Acing the Whiteboard Challenge

Design fast. Out loud. In front of an audience.

Who hasn’t experienced the sweaty-palm inducing interview technique that forces a candidate to brainstorm a design solution to an impossible puzzle, in front of a crowd of engineers and product managers? (If you haven’t experienced it, you will soon!)

Ah, the whiteboard challenge. The gold standard for design interviews. Contrary to what your racing heart and adrenal glands may be telling you, this is not a perverse way to humiliate you in front of the hiring manager, but rather an excellent method of understanding your design process.

What everyone wants to see is how you think about and solve impossible to solve design problems. Knowing that, here are a few challenges to practice with, and a method for organizing your thoughts and making you look awesome while you’re scrambling for a solution.

3 Handy Tips



Write each of these headers on the board, leaving space for you to fill in the details as you think of them.







Take a second and plan out your attack. This will make everything you do logical and easy for the hiring manager to follow.

And that’s the whole point, right? That the hiring manager likes what he sees and hires you.



Let every thought that comes to mind spill out of your mouth. Leave your ego at the door when you’re doing challenges.

If you’re worried that you’ll look stupid or uninformed, you’ll be afraid to tell people when you’re not sure about the solution.

You have to tell people when you’re unsure.

Be honest about your process–it’s messy for all of us. They’re expecting it.

They want to know that you know when you’re making assumptions or really need to do user testing on an issue. When you’re unsure or need more data, say so. Or say, “I’d do usability testing on this issue, but for the sake of this challenge, I’m going to assume that…” Then write that assumption under the assumption heading on the whiteboard.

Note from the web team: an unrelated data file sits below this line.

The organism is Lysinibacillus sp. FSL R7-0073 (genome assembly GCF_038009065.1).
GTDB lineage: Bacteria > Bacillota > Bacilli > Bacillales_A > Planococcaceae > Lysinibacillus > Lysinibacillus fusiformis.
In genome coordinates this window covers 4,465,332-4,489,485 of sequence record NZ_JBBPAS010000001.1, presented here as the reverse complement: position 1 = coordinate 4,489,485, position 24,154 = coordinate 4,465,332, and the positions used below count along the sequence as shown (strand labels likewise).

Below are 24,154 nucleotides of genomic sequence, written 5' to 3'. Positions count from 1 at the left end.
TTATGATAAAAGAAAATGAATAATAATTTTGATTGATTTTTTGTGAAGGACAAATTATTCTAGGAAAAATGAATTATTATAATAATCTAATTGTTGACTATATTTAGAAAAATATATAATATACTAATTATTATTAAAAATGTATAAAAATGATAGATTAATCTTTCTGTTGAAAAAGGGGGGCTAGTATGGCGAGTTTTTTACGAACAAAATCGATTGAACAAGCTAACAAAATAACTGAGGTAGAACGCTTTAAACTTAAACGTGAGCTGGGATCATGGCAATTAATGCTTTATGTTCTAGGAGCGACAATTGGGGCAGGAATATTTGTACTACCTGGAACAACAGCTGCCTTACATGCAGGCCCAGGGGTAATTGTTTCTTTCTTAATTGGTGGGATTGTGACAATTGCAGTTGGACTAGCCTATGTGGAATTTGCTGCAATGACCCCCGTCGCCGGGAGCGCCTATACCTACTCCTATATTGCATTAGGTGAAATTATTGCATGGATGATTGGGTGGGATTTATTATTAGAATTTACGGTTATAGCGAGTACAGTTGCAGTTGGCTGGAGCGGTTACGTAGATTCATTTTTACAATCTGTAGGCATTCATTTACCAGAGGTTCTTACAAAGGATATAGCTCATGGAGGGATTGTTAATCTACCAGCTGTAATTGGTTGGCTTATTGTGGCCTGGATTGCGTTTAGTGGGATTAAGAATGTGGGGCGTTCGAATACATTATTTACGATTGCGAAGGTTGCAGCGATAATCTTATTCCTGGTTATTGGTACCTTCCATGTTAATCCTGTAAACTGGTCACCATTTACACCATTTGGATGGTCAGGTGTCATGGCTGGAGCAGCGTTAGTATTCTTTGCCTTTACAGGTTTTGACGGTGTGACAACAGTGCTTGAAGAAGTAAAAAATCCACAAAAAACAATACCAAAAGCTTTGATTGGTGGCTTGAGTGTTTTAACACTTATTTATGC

Draw. Erase. Rework.

The more the better.
The goal is not to have the perfect “right” answer at the beginning — or ever. The goal is to show the hiring team how you think.



Get in and get out! Come to quick solutions, write them down, change them as many times as you want.

This is performance art. Long pauses will drain the energy from the room and you’ll lose your audience’s attention.

The faster you write and talk, the better.

Ready to Practice?

The Challenges

I divide my design classes into teams of 2 or 3, one person is the designer, the others are the challengers.

Designers should feel free to ask questions. But don’t expect any answers.

Challengers can make up answers to questions or provide extra details, if they choose. It’s also fine to shrug your shoulders and say, “I don’t know.”

Remember, the goal is that designers demonstrate how they think through a problem, not whether they find the right answer. There are no right answers.